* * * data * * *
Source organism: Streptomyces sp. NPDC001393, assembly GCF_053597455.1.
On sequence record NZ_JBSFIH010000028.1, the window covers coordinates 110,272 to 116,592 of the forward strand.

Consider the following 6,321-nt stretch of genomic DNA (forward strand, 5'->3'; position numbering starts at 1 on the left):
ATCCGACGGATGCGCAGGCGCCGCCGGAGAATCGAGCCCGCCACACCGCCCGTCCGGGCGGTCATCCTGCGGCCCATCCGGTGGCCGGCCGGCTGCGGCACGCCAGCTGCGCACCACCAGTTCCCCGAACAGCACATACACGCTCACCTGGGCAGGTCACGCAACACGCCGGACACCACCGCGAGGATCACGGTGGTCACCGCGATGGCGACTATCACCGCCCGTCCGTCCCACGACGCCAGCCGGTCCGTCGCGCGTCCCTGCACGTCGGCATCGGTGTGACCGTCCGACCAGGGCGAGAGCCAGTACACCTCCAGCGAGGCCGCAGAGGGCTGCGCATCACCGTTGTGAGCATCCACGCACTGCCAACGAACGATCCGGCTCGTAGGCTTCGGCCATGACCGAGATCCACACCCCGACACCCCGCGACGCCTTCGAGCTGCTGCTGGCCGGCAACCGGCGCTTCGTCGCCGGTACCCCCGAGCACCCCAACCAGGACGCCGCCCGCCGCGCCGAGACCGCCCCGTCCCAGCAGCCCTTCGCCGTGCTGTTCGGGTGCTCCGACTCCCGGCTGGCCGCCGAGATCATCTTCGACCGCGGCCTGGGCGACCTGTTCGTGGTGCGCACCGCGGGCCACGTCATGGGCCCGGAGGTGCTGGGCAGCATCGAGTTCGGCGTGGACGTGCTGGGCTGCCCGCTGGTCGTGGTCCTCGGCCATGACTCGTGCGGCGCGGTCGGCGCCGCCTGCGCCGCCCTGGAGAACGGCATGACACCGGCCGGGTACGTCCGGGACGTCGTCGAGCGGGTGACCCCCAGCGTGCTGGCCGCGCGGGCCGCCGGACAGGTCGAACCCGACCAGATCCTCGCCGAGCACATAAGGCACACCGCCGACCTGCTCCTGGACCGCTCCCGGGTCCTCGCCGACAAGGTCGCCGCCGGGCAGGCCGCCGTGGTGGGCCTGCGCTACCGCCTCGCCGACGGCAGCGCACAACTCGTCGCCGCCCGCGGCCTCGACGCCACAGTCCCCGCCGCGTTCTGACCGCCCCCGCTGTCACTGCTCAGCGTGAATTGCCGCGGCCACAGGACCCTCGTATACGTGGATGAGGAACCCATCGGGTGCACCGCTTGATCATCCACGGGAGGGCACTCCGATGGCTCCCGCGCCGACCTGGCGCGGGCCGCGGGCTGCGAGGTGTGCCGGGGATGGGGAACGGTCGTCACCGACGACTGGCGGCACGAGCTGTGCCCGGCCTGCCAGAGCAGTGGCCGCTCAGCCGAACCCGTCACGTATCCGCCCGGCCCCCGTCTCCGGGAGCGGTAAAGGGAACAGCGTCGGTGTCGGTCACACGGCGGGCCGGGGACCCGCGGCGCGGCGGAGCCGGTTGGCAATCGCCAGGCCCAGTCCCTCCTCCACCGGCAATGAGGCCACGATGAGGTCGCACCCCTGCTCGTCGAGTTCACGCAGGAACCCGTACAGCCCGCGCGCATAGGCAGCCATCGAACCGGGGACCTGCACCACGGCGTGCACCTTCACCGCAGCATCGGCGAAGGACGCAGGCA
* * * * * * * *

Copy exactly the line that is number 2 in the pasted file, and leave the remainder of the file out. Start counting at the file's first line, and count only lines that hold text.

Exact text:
On sequence record NZ_JBSFIH010000028.1, the window covers coordinates 110,272 to 116,592 of the forward strand.